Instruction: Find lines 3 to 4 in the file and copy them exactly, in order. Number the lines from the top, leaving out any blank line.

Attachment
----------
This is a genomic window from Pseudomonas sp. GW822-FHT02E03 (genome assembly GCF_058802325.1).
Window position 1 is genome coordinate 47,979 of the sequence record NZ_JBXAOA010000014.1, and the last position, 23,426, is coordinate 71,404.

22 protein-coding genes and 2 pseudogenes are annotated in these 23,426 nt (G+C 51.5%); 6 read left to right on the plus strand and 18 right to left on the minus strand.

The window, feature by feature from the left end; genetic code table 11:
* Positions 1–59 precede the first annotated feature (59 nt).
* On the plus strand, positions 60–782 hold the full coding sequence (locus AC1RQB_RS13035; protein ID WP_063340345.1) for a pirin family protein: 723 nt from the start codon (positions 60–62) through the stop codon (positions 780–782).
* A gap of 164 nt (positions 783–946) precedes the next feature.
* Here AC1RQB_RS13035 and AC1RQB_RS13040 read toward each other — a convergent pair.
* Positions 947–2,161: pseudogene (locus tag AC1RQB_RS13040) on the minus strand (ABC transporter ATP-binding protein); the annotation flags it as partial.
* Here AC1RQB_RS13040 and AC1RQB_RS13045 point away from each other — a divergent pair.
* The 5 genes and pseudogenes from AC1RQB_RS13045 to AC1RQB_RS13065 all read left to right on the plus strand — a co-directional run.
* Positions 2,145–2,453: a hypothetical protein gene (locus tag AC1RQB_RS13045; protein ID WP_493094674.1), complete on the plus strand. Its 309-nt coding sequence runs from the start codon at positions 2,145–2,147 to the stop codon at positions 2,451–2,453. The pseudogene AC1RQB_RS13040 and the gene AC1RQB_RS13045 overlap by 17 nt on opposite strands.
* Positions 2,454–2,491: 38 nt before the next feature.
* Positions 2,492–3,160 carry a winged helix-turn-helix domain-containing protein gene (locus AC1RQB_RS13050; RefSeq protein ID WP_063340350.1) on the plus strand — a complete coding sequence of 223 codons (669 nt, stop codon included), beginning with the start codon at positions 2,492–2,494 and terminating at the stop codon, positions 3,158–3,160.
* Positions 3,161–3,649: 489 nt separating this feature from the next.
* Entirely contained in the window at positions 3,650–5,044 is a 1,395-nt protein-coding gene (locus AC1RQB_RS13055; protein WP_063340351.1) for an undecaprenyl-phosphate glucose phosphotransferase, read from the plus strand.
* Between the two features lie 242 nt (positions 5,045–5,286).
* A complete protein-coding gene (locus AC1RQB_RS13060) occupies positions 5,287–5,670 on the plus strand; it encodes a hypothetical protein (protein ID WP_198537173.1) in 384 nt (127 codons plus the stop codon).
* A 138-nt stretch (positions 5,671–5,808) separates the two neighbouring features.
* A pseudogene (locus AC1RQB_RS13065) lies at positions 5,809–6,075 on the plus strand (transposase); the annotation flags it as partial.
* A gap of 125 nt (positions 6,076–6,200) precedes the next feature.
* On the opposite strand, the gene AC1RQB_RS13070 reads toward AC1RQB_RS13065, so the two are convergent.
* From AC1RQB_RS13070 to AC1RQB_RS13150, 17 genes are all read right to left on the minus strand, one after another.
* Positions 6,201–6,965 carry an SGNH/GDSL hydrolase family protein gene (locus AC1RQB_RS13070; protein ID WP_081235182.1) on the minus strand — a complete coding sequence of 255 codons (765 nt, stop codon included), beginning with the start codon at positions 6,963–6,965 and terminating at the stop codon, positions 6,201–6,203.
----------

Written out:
22 protein-coding genes and 2 pseudogenes are annotated in these 23,426 nt (G+C 51.5%); 6 read left to right on the plus strand and 18 right to left on the minus strand.

The window, feature by feature from the left end; genetic code table 11: